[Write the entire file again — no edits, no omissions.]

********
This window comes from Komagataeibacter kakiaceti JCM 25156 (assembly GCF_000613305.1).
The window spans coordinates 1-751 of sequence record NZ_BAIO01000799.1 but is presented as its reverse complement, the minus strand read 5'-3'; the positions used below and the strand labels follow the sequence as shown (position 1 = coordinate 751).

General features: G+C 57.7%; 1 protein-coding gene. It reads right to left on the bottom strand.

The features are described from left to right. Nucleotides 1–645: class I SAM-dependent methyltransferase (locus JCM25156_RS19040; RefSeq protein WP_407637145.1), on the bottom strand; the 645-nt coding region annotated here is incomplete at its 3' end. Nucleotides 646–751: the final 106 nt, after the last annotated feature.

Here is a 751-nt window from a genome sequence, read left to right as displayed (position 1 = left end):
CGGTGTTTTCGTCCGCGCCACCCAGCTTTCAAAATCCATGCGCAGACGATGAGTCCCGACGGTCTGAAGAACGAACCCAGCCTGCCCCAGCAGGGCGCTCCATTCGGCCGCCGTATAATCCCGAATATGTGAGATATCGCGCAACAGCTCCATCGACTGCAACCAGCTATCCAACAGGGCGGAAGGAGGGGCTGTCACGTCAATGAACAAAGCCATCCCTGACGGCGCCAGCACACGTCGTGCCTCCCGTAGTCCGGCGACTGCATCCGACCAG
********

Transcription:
This window comes from Komagataeibacter kakiaceti JCM 25156 (assembly GCF_000613305.1).
The window spans coordinates 1-751 of sequence record NZ_BAIO01000799.1 but is presented as its reverse complement, the minus strand read 5'-3'; the positions used below and the strand labels follow the sequence as shown (position 1 = coordinate 751).

General features: G+C 57.7%; 1 protein-coding gene. It reads right to left on the bottom strand.

The features are described from left to right. Nucleotides 1–645: class I SAM-dependent methyltransferase (locus JCM25156_RS19040; RefSeq protein WP_407637145.1), on the bottom strand; the 645-nt coding region annotated here is incomplete at its 3' end. Nucleotides 646–751: the final 106 nt, after the last annotated feature.

Here is a 751-nt window from a genome sequence, read left to right as displayed (position 1 = left end):
CGGTGTTTTCGTCCGCGCCACCCAGCTTTCAAAATCCATGCGCAGACGATGAGTCCCGACGGTCTGAAGAACGAACCCAGCCTGCCCCAGCAGGGCGCTCCATTCGGCCGCCGTATAATCCCGAATATGTGAGATATCGCGCAACAGCTCCATCGACTGCAACCAGCTATCCAACAGGGCGGAAGGAGGGGCTGTCACGTCAATGAACAAAGCCATCCCTGACGGCGCCAGCACACGTCGTGCCTCCCGTAGTCCGGCGACTGCATCCGACCAG